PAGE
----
Meet some freshmen and a freshwoman
Updated: 2008-02-29 07:25
Luan Enjieis the chief commander of China's lunar probe project. He got his bachelor's degree in navigation from Harbin Institute of Technology in 1965, and earned a master's degree in mechanics from Tsinghua University in 1968. He worked as researcher at No 7 Mechanical Industry Ministry, which in 1982 was renamed Ministry of Space Industry. He assumed the post of deputy director of China National Space Administration in 1993 and was its director from 1998 to 2004. The 68-year-old became the chief commander of the Chang'e I project last year.
Vincent Cheng Hoi-chuen is the first Chinese executive director of HSBC. Being born into a poor family in Hong Kong and a crippling polio attack when he was just six months old didn't stop Cheng from having a passion for social welfare. He chose a career in finance because "business is also contributing to society through providing goods and services that customers want". He joined HSBC in 1978, and rose through the ranks with his hard work. He became the executive director of the global banking group in February.
Being the first Chinese at the helm of HSBC has nothing to with his nationality, instead "it reflects the group's strategy of focusing more on emerging markets", he says. In Cheng's words, his priority will be Asia Pacific because the region comprises a major part of the group's business now. "We still believe Asia will have a very good growth rate this year despite the economic slowdown in the US," he says. The 59-year-old has been a member of Hong Kong's political elite for decades. He was a member of the Executive Council of Hong Kong from 1995 to 1997 and a legislator from 1991 to 1995.
Mao Xinyu is the grandson of Mao Zedong. A researcher with the Academy of Military Sciences, he followed the footprints of the Long March and visited the rural areas, factories and mines on the way with his mother Shao Hua. He has published several books on and about Mao Zedong and other members of his family. This is the first time the 38-year-old has been made a CPPCC National Committee member. His mother was a member from 1988 to 2007.
Tai Lihua is a beautiful new face in the CPPCC. The 32-year-old hearing impaired is the artistic director of the China Disabled People's Performing Art Troupe, though she is better known as a dancer who best demonstrates the serenity of the Goddess of Mercy (Avalokitesvara or Guan Yin). Tai rocketed to fame at the 2005 Spring Festival Gala Show of the China Central Television Station, when she performed The Thousand-handed Goddess of Mercy dance with 20 other hearing and speech impaired woman dancers. She lost her hearing power after suffering from very high fever at the age of two, and started learning dancing at seven.
Feng Xiaogang is a film director, and his movies have always been big hits. The 50-year-old is known to have started a genre called Hesui Pian (New Year Films) in Chinese cinema, featuring comedies that mirror social changes and are screened during the New Year holidays. Last year his tragedy Assembly, about soldiers in the Liberation War (1945-49) and their lives after that, was a touching construct of the events and commercially successful, too.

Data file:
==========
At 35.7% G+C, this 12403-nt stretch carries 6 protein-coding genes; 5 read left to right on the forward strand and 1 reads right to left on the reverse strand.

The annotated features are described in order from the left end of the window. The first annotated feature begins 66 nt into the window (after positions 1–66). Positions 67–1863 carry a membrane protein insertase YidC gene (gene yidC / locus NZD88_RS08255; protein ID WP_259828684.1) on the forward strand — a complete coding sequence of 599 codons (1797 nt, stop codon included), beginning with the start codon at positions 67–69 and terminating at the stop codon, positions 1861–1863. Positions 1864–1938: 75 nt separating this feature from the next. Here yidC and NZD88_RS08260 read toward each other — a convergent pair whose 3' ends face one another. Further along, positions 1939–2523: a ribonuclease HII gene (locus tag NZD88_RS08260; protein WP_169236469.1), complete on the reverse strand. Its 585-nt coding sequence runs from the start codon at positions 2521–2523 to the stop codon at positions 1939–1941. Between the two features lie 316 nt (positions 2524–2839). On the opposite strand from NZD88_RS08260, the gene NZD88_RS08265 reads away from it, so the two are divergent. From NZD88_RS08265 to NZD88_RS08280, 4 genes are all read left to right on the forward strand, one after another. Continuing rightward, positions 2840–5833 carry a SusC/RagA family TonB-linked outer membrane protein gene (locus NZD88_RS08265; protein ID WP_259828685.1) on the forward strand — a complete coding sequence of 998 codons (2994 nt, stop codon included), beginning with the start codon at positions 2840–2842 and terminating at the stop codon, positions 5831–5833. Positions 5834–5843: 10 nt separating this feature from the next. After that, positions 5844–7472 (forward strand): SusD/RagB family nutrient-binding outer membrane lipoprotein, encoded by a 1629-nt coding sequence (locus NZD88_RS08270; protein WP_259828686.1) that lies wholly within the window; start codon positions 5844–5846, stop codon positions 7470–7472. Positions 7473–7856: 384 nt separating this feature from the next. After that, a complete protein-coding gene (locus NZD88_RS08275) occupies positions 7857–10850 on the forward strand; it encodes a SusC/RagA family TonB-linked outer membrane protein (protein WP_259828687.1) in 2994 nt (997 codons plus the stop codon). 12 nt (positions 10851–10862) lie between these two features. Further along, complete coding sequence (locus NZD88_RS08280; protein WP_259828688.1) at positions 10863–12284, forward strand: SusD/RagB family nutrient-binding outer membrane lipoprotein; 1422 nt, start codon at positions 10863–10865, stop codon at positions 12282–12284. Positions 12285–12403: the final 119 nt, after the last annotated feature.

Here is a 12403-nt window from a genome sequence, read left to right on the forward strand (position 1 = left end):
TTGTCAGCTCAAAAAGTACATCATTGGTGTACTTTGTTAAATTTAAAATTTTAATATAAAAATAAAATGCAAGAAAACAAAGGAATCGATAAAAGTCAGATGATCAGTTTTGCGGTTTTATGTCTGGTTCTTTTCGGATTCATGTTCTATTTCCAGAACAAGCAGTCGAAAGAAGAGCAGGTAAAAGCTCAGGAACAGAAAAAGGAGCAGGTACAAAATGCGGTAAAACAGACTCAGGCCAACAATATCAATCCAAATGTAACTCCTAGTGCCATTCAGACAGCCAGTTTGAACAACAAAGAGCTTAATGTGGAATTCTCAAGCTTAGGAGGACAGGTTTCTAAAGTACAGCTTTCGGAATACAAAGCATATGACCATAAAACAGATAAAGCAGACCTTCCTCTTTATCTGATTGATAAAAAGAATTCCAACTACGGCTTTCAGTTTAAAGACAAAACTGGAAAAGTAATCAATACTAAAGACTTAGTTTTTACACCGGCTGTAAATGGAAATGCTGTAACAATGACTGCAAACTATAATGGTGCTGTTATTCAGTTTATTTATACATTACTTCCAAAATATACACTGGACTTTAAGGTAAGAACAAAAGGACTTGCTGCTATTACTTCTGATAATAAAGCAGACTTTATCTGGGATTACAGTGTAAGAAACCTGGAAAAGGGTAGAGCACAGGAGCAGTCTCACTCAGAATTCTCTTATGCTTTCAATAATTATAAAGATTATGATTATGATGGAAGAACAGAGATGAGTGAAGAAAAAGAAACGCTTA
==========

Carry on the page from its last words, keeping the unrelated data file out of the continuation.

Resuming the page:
Li Yining is a leading economist and has been an advisor to the government on economic policies for a long time. Born in 1930, he studied economics in Peking University from 1951 to 1955. Li has been a leading light of China's economic reforms, and is credited for developing the theory of disequilibrium, based on which he recommended a gradual economic reform to achieve stable development. In the mid-1980s, Li said the primary task of economic reform was reforming ownership.
He is one of the economists who first called for reforms in Chinese enterprises, especially State-owned ones, with a joint-stock system. No wonder, some media reports refer to him as "Mr Stock Market". Li has been teaching at Peking University from 1955, and has served as the president of the university's Guanghua Management College and director of the Management Science Center. At present, he is vice-chairman of the Sub-committee on Economy of the CPPCC National Committee.
Liu Xiang, or the "Shanghai Express", first came to public attention when he won the gold in the men's 110-meter hurdles at the 2004 Athens Olympics. He broke the world record by clocking 12.88 seconds in Lausanne on July 11, 2006. The 25-year-old Shanghai native is a leading contender for the 110m hurdles gold at the Beijing Games too.
Zhang Jindong, with a personal wealth of $2 billion, was 488th in last year's Forbes list of world billionaires. The 44-year-old president of China's second largest appliance retail chain Suning is a self-made man. He graduated with a degree in Chinese literature, and began working as a manager in a State-owned enterprise. The entrepreneur in him then prompted him to open a store selling air-conditioners in his native city of Nanjing. And the rest, as they say, is history.
Wan Gang, the new minister of science and technology, is one of the only two non-Communist Party ministers in the State Council, the country's cabinet. A Shanghai native, 56-year-old Wan is an automobile engineer, and has worked for Audi Corporation in Germany. Wan returned to China at the invitation of the Ministry of Science and Technology in 2000 and was appointed chief scientist and group leader of a key national electric vehicle project. In 2002, he worked as assistant president of Tongji University in Shanghai and was promoted to president of the university in July 2004.
Timothy Fok Tsun-ting is the president of Sports Federation and Olympic Committee of Hong Kong and a member of Hong Kong's Legislative Council. He is the son of Henry Fok Ying-tung, the late vice-chairman of the CPPCC National Committee and a leading businessman.
(China Daily 02/29/2008 page7)